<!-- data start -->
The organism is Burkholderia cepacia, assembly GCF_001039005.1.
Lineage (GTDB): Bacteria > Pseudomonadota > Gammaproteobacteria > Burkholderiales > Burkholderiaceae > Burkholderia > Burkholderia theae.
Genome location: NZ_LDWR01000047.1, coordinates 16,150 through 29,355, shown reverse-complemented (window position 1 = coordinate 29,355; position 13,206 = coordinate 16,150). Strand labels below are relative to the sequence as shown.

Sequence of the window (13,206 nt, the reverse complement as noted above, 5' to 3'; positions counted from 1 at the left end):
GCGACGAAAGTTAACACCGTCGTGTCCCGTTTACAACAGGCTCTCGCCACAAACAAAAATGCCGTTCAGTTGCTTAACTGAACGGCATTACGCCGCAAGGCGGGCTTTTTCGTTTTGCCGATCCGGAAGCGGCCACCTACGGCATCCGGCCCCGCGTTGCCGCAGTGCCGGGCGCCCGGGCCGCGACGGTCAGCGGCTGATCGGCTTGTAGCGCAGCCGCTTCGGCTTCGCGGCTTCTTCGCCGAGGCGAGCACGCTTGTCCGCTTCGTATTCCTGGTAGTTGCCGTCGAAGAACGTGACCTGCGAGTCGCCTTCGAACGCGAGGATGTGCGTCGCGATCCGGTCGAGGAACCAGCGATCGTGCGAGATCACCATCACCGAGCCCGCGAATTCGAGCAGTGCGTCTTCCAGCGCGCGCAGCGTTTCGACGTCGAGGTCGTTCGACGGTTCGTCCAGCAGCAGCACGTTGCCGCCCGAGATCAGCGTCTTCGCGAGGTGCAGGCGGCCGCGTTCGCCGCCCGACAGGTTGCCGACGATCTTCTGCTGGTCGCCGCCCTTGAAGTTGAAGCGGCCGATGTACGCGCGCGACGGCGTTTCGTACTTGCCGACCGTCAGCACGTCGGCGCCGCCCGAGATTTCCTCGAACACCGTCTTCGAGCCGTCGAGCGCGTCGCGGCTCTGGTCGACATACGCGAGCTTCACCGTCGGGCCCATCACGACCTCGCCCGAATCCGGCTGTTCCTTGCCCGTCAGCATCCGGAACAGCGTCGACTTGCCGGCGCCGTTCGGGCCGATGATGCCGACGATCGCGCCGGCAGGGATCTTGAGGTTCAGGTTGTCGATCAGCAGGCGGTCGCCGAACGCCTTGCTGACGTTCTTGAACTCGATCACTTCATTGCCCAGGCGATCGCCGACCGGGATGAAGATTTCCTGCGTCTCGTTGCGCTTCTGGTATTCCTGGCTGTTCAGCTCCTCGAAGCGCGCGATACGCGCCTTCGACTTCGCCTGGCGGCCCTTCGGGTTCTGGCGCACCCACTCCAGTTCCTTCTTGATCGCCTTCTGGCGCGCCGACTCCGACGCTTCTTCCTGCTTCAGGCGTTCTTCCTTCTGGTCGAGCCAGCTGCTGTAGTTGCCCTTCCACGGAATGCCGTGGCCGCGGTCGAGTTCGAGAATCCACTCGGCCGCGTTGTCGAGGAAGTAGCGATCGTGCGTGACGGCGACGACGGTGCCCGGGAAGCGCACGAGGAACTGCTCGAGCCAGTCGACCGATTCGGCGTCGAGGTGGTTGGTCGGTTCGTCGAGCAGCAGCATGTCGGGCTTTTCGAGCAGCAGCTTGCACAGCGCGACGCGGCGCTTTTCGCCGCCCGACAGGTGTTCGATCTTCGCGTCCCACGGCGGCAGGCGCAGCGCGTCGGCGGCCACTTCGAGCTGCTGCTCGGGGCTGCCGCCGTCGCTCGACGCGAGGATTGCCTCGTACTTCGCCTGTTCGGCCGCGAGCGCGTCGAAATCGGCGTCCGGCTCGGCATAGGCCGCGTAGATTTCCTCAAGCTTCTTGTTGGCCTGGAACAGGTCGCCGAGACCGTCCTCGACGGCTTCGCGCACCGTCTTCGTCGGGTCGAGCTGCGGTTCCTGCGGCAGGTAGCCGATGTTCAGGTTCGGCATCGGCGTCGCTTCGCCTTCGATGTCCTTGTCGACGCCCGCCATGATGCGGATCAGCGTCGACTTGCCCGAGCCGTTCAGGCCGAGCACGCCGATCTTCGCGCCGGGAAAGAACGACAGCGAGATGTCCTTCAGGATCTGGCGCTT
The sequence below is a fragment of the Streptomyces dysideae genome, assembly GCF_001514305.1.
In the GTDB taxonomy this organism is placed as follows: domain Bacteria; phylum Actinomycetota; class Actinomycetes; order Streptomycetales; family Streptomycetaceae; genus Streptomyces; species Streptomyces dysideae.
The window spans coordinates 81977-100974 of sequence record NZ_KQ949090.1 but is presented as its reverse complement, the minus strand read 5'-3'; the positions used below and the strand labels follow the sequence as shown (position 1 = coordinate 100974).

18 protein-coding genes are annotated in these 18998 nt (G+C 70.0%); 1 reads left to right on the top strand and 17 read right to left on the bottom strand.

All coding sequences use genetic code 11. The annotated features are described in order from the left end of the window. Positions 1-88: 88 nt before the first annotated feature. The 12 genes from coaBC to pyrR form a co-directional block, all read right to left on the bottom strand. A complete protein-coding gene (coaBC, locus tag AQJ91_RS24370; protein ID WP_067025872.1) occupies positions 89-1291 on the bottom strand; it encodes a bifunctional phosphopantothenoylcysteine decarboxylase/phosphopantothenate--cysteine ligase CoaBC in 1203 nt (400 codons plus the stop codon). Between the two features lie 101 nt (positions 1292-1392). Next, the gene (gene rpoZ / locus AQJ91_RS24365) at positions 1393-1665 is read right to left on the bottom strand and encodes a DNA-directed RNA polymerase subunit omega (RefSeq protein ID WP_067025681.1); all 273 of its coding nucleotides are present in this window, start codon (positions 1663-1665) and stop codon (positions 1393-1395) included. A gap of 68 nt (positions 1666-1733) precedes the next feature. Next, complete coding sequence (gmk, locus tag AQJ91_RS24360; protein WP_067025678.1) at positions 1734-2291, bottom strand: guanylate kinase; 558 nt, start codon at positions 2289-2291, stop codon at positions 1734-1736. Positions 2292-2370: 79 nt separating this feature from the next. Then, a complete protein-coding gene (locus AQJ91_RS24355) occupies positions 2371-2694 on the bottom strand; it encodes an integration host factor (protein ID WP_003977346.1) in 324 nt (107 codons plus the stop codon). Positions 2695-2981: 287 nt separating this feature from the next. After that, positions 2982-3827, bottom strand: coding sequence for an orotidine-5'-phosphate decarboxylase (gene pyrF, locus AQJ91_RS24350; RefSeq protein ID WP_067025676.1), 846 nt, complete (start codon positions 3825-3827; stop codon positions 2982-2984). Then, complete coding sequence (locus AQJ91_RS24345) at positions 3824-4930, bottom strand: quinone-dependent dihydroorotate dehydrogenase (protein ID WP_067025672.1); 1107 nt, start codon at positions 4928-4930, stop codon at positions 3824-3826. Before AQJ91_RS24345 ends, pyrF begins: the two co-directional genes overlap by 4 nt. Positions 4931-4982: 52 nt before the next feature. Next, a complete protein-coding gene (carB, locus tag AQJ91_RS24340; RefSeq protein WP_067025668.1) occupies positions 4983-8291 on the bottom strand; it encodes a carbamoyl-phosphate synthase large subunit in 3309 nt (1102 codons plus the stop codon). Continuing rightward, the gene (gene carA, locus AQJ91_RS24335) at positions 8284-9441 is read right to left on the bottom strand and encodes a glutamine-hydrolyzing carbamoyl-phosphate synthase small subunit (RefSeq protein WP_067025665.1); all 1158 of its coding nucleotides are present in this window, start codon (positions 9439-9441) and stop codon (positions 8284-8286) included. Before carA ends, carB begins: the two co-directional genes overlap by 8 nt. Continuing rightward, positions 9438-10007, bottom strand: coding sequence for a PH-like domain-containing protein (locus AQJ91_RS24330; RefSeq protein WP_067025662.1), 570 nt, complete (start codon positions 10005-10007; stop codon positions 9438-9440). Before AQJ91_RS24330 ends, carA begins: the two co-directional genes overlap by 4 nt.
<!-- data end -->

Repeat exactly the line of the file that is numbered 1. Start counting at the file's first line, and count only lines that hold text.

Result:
The organism is Burkholderia cepacia, assembly GCF_001039005.1.